One of the goals of the Advanced CyberInfrastructure – Research and Education Facilitation (ACI-REF) program focuses on supporting the needs of the steadily increasing “long tail” of ACI users/researchers who belong to disciplines that have not traditionally required access to ACI resources but who recognize that their research needs more compute power than can be provided by their desktop machines. Many of the universities involved in the ACI-REF program have been successful in reaching out to these communities, but success brings more challenges. For one, many of us are now faced with having a significant increase in the number of high throughput jobs running on our local resources, making it difficult for those with high bandwidth and MPI needs to run without long queue times.
To address this surge in high throughput jobs, the Cyberinfrastructure team from Clemson worked closely with Rob Gardner’s Open Science Grid (OSG) team to transparently connect Clemson users to OSG resources through OSG Connect. This partnership focused on developing a campus solution that could be easily implemented on other ACI-REF campuses, and thus help scientists on all campuses further their research by directing them to the right resources.
Since joining with the OSG in July, Clemson researchers have logged over two million core hours—including PhD student Paul Kilgo, who has leveraged the partnership to drastically speed up his work on volume rendering. “All of the computation I was doing would take 80 years of compute time,” said Kilgo. “Fortunately it takes two weeks for the OSG to turn that around. It’s been really nice to throw thousands of cores behind my research.” Kilgo, with Academy Award-winning effects professor Jerry Tessendorf, works to simulate light scattering through multiple points by computing the many different paths light can take as shown in the following figures.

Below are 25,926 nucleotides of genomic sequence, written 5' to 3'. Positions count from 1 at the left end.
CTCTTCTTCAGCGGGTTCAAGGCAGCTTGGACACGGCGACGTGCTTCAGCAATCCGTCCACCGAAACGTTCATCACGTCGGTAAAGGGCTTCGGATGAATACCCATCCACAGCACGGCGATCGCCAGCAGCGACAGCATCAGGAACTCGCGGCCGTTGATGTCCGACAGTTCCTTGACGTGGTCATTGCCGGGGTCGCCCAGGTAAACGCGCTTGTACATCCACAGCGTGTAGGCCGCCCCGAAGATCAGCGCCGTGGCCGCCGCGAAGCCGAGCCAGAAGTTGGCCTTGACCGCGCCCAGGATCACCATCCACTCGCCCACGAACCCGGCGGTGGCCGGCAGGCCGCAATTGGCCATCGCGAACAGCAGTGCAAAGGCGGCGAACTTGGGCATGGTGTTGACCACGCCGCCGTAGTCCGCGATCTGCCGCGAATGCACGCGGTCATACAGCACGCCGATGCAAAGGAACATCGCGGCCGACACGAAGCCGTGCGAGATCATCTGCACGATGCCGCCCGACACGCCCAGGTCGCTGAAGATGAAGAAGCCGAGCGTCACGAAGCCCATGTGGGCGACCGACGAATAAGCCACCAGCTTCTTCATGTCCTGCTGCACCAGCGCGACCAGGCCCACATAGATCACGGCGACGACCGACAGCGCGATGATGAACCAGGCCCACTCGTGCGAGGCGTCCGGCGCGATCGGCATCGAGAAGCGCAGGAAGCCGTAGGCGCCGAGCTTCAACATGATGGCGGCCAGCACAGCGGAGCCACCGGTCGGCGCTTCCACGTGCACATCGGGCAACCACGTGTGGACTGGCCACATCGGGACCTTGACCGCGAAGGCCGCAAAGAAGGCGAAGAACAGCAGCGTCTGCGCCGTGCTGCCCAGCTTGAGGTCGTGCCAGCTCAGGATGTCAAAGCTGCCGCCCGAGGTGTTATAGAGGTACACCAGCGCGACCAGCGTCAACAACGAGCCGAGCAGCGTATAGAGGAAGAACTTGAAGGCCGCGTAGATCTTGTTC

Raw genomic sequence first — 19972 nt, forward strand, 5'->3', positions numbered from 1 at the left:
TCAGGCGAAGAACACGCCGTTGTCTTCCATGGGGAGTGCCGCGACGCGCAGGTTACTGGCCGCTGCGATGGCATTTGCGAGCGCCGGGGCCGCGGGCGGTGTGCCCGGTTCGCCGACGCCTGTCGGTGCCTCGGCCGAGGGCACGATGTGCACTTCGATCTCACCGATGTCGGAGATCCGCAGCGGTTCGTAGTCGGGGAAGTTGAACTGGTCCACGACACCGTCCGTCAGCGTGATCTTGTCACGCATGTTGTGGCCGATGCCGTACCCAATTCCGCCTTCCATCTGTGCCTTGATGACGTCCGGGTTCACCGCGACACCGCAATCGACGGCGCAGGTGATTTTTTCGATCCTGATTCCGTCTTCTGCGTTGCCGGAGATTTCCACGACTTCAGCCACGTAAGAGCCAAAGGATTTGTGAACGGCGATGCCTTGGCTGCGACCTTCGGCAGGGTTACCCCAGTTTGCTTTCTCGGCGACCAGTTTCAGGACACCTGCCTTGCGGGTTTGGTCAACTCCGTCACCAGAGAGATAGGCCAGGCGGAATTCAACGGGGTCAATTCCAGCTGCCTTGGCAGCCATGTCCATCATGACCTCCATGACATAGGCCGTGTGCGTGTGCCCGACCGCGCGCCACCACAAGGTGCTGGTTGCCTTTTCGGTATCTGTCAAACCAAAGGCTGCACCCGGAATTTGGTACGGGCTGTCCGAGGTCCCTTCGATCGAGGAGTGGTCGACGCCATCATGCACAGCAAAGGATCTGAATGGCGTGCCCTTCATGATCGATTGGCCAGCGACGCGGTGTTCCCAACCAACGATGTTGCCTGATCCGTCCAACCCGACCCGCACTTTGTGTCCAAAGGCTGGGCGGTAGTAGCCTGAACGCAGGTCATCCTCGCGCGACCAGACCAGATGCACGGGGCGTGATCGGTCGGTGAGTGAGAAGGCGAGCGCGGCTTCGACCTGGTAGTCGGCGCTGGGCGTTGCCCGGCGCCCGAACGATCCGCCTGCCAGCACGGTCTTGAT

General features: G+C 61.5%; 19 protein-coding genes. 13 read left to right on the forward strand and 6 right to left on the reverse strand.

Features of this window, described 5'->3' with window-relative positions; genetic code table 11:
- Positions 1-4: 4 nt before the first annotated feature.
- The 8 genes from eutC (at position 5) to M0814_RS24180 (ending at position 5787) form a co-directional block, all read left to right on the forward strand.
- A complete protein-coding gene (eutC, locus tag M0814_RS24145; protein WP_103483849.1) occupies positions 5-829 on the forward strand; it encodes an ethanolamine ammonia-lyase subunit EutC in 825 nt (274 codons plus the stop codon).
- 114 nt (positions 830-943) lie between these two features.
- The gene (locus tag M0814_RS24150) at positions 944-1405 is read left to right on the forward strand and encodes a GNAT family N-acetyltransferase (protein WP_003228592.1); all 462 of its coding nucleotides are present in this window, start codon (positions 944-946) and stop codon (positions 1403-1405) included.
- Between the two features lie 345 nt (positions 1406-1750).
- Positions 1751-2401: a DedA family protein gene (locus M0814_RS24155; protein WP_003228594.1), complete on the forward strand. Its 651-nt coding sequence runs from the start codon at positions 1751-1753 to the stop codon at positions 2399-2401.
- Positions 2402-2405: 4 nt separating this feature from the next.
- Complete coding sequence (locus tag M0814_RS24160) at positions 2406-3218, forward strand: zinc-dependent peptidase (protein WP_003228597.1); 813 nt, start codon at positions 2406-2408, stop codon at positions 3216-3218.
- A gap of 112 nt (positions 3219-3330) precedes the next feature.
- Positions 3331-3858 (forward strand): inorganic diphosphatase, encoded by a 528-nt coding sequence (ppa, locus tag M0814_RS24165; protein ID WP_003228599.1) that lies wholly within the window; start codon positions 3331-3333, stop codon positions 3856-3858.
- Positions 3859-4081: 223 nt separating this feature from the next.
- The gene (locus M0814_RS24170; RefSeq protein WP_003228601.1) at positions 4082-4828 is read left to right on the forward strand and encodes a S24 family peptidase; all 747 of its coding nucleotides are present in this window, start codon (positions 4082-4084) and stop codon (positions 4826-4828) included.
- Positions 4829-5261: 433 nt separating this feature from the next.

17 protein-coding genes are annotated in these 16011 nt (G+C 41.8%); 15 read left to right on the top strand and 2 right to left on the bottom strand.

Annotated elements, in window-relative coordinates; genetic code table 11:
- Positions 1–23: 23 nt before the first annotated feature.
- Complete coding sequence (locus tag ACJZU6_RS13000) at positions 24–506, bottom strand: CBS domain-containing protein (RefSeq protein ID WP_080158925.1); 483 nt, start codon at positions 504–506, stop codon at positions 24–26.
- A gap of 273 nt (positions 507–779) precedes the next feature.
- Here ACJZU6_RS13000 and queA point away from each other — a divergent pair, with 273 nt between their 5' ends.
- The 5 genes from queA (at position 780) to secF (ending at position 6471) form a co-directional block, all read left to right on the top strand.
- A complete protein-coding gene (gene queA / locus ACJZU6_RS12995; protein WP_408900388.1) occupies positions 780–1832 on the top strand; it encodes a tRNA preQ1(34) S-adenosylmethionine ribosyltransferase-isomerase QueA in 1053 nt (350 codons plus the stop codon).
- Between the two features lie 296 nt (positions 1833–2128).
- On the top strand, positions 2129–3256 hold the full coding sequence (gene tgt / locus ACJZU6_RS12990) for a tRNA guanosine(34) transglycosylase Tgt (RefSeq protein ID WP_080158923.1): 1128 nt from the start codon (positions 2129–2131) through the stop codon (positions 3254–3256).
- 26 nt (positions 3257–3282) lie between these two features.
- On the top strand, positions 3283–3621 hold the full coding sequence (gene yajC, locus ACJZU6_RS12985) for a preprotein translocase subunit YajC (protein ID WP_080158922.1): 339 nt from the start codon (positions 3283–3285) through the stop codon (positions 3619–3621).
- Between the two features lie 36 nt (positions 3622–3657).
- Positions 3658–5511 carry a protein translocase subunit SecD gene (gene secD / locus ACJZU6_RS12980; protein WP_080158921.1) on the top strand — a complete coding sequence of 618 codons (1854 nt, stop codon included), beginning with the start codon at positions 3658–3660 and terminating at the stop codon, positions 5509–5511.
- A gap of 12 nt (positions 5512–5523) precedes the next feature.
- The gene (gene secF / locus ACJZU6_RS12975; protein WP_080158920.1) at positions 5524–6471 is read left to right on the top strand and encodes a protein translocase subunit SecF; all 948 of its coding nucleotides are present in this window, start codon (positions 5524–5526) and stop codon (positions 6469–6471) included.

Figure from Paul Kilgo, “A visualization of paths the algorithms produce.”
ACI-REF’s emphasis on sharing infrastructure and expertise does not always make for an easy task and the project hasn’t come without its growing pains. Both Barr von Oehsen, executive director of Clemson’s Cyberinfrastructure Technology Integration group, and Gardner believe in the importance of creating testbeds, such as this project at Clemson, before sharing with others to smooth out kinks before offering it as a campus solution. “It’s a pattern we want to replicate on other campuses,” said Gardner. “They’ve given great feedback and have been an excellent research partner on the concepts and method to move it forward. Other campuses can now adopt this pattern to easily connect research communities and compute resources to shared regional and national cyberinfrastructures such as the OSG.”
– Ryan Real